On Chernobyl, Covid-19 and rhubarb crumble

Published on 3 December 2020 at 09:12

Photo credit: Yves Alarie


When the Chernobyl accident happened on the 26th of April 1986, releasing the largest quantity of radioactive materials ever freed in one technological accident, it became a global catastrophe that no-one was prepared for and one which would impact the lives of millions of people, including my family’s and mine- almost overnight.


A year earlier my parents had moved the family to the lake-side town of Konstanz, in South West Germany, on the border with Switzerland. Unfortunately Konstanz had been heavily hit by nuclear fallout from the accident and was very quickly declared a ‘hot region’. Because the Cold War was still underway, Germany was divided between two governments- East and West- which meant there was a total absence of coordinated policies at a national level. Spontaneous measures were undertaken by local authorities and within individual households, including our own.

My parents wasted no time in briefing my siblings and I on all the necessary precautions we would have to take to not get contaminated- by what, I wasn’t sure. I only remember that I struggled to change habits so suddenly. A whole set of new rules was made up in a haste it seemed, which went against the grain of what it meant to live life as a seven-year old.


This involved never picking up things that had fallen on the ground outside (‘even if it is your favourite toy’, my father warned my two brothers and I), never sitting or lying in the grass (‘this applies especially to you two grown-ups’ my father pointed to my two older sisters who were becoming teenagers and like most teenagers liked to congregate outside and just...sit on the ground), no more ball games, no more skipping ropes, sleeping in tents in the garden, and for heaven’s sake if it rains, come home immediately and have a shower, change your clothes and always, always be careful to take off your shoes and leave them outside the house. And whatever you do, my father said, when you are at your friends’ or at school, don’t drink milk, no more dairy products, no potatoes, no salads, no rhubarb. Don’t eat anything that has grown in the earth, OK? We all nodded. We had been lectured before, my siblings and I, but this was a different type of lecture my father was giving us. The new rules and regulations seemed far-fetched and surreal.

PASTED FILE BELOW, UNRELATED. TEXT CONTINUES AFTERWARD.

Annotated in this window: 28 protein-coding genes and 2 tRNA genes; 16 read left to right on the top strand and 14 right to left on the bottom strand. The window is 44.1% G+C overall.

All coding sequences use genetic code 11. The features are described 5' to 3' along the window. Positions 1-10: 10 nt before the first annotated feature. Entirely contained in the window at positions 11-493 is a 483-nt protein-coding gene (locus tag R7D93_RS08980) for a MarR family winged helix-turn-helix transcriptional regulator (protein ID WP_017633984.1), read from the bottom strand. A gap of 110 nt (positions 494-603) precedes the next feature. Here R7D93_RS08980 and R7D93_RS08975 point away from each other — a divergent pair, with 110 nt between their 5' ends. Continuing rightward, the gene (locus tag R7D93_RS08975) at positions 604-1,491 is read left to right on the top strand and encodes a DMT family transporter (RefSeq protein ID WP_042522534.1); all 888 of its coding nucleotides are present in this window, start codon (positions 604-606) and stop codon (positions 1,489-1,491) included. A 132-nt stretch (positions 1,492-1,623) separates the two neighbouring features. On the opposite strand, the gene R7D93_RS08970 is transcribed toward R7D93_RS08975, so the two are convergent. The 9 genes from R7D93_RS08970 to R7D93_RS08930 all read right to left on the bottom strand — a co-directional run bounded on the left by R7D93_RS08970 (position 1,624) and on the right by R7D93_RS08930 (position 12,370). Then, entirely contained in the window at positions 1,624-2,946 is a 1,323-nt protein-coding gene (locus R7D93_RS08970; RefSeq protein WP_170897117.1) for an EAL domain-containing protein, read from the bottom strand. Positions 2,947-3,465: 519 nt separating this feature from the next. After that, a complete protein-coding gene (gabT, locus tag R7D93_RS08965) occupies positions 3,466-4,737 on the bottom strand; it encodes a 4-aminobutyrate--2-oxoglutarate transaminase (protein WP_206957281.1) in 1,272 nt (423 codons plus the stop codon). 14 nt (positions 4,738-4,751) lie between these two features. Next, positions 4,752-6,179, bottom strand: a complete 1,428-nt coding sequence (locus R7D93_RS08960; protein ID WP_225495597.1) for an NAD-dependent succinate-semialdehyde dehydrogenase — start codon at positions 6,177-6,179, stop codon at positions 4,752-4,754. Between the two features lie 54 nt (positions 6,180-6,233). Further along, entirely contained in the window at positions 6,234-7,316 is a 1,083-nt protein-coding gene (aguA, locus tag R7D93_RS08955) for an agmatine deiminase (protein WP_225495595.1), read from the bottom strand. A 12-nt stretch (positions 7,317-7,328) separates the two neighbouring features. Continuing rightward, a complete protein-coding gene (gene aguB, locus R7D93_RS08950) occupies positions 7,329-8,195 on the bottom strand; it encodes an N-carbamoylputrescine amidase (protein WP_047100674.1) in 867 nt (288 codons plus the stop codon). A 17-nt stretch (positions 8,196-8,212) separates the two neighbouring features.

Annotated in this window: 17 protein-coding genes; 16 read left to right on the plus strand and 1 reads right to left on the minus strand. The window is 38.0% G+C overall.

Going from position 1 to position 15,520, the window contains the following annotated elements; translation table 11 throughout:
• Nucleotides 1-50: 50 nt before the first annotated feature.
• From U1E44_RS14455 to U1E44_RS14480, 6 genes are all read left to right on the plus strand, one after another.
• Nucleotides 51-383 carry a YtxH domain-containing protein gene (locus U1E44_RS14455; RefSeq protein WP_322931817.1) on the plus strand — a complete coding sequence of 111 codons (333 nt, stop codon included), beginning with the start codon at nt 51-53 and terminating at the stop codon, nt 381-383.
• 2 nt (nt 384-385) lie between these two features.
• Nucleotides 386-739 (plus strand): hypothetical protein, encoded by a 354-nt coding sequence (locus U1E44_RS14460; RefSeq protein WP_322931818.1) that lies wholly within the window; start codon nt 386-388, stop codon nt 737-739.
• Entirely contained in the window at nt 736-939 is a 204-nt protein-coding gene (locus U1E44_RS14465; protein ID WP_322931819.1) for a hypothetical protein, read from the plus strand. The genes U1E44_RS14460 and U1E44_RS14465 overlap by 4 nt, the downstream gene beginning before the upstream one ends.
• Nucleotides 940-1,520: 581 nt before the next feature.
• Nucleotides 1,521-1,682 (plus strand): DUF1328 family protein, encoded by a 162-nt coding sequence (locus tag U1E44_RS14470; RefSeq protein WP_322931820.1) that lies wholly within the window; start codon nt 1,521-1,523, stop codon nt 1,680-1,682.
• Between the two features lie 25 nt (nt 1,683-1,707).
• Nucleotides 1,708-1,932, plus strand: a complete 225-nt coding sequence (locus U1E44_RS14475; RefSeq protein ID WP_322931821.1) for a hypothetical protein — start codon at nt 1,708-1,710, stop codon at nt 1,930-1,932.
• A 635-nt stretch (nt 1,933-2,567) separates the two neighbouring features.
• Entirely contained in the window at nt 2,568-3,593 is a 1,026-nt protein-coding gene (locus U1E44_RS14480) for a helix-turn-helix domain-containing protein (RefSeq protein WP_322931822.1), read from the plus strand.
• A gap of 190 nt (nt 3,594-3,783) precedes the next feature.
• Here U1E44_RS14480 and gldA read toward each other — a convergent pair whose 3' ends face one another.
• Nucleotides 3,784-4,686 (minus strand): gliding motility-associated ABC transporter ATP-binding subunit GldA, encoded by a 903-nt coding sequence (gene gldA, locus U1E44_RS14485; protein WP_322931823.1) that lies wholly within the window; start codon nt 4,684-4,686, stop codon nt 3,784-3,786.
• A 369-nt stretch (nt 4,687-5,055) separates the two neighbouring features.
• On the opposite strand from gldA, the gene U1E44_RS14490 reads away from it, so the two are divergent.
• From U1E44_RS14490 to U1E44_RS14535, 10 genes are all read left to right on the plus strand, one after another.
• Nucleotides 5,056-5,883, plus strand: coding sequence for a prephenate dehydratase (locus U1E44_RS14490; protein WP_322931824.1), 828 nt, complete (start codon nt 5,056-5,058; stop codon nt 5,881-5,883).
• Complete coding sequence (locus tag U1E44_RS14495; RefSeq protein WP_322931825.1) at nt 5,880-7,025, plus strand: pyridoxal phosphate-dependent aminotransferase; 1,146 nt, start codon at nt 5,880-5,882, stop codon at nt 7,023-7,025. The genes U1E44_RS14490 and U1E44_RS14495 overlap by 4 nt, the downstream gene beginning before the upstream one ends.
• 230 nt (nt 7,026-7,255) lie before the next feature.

It so happened that our next door neighbours, the Muellers, a lovely family of four, were the proud owners of a large vegetable garden which yielded vast amounts of lettuces, potatoes, tomatoes and especially rhubarb. There seemed to be lots of it, all of the time. I was friends with Hannegret who was the same age as me. Together we dressed our Barbie dolls, ate sweets and drew ponies. Her mother made the most delicious rhubarb crumble I had ever tasted in my entire little existence. After the Chernobyl accident however, I would have to restrict myself, my mother reminded me. “Remember, no milk and no rhubarb crumble, even if she insists, is that clear?” I nodded compliantly.


Nein, danke. Ich habe Bauchweh” would be my auto-reply to Frau Mueller when she offered me a slice of mouth-watering rhubarb cake, holding it on a spatula in mid-air where it floated like a hot fluffy cloud made of sugar and caramel. My conscience got the better of me and I would place a dramatic hand on my tummy to indicate a sudden imaginary stomach ache-just to, you know, be more credible.